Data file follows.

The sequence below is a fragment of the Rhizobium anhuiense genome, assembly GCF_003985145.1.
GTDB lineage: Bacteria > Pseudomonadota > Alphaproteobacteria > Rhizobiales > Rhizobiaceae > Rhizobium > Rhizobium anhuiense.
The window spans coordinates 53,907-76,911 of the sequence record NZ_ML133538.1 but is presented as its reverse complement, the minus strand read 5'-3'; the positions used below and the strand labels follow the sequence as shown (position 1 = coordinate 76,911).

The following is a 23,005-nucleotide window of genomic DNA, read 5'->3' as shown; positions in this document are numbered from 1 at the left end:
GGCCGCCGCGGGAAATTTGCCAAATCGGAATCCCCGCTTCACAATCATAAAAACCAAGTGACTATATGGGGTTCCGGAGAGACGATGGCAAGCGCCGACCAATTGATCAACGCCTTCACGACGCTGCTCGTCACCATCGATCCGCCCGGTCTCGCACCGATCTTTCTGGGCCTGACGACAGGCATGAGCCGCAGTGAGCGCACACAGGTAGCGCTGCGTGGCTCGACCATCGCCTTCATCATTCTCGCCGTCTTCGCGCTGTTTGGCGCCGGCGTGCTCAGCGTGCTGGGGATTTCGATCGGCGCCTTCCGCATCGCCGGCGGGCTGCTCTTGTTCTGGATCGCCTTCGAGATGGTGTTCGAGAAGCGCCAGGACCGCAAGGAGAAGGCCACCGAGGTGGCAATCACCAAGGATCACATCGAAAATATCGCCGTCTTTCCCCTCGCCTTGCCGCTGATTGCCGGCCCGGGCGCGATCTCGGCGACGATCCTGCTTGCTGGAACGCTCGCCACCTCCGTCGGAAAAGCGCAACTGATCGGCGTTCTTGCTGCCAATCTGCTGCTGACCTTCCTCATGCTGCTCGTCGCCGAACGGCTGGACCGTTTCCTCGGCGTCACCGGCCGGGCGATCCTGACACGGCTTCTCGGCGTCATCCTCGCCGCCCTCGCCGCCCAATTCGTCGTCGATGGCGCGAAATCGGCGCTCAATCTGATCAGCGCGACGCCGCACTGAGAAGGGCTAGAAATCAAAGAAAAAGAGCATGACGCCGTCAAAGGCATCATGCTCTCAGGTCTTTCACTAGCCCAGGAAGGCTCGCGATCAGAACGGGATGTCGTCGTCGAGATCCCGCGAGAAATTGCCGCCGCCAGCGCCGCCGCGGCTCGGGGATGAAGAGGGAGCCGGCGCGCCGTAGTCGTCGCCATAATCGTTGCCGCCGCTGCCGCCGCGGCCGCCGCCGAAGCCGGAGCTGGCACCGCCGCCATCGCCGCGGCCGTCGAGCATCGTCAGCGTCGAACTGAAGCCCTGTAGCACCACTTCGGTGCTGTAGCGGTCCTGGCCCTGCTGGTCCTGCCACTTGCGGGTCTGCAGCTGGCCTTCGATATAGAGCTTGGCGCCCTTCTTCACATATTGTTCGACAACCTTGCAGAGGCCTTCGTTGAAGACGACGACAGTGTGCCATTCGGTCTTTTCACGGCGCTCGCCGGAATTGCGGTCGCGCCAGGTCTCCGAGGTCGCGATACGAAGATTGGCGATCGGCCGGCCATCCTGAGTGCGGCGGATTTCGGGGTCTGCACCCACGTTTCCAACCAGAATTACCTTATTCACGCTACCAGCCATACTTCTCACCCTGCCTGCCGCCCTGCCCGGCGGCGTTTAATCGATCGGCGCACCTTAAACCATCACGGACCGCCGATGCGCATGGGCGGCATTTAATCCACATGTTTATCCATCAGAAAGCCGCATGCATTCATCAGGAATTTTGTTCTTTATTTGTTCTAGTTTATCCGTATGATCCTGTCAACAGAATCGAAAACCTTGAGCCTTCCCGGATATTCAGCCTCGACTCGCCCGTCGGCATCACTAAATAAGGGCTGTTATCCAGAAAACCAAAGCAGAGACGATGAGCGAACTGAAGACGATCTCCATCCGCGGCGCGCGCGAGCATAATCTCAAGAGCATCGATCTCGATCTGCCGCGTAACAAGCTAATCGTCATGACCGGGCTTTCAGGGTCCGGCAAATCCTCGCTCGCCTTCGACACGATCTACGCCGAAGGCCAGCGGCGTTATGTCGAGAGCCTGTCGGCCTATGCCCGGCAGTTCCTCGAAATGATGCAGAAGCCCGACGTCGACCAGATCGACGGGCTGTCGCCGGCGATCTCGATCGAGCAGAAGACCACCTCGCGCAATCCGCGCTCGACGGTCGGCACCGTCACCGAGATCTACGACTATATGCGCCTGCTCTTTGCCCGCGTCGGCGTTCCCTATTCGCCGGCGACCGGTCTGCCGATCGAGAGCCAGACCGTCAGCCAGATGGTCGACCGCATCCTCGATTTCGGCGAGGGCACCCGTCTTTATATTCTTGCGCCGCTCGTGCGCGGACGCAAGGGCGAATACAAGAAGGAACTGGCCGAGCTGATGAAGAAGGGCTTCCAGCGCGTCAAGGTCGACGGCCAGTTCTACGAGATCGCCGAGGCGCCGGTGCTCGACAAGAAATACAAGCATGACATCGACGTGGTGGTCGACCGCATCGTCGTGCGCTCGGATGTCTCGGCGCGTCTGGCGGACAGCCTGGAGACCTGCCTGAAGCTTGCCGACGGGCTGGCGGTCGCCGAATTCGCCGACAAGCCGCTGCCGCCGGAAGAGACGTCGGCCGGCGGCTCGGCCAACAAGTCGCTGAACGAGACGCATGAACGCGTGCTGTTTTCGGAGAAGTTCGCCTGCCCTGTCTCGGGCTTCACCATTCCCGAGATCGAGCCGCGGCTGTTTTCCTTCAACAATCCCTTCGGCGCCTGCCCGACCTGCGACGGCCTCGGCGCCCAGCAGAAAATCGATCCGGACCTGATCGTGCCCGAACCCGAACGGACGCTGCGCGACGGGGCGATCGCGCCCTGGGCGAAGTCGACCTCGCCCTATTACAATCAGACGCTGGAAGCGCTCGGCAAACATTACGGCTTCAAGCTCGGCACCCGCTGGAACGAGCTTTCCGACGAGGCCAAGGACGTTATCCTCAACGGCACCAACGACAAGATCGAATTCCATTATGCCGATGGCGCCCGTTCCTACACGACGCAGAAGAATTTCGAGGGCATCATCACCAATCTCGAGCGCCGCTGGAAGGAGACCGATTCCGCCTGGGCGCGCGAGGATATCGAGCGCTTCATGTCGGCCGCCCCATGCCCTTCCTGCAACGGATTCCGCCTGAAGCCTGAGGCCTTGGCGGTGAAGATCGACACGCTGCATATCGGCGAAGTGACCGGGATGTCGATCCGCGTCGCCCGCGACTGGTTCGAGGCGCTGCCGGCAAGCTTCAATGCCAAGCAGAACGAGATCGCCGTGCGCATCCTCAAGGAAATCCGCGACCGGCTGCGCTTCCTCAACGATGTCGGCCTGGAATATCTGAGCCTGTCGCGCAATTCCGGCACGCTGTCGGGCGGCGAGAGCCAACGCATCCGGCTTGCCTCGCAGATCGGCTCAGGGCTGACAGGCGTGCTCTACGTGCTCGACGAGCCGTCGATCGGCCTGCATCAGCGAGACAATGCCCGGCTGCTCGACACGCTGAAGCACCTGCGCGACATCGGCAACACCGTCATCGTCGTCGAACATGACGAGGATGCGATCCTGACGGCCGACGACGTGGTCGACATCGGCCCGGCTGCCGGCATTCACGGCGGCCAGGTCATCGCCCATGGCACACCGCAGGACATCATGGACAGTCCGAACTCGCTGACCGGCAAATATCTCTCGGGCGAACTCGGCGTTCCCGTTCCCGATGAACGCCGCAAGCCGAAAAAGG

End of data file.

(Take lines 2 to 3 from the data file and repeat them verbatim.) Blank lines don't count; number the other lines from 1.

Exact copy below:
GTDB lineage: Bacteria > Pseudomonadota > Alphaproteobacteria > Rhizobiales > Rhizobiaceae > Rhizobium > Rhizobium anhuiense.
The window spans coordinates 53,907-76,911 of the sequence record NZ_ML133538.1 but is presented as its reverse complement, the minus strand read 5'-3'; the positions used below and the strand labels follow the sequence as shown (position 1 = coordinate 76,911).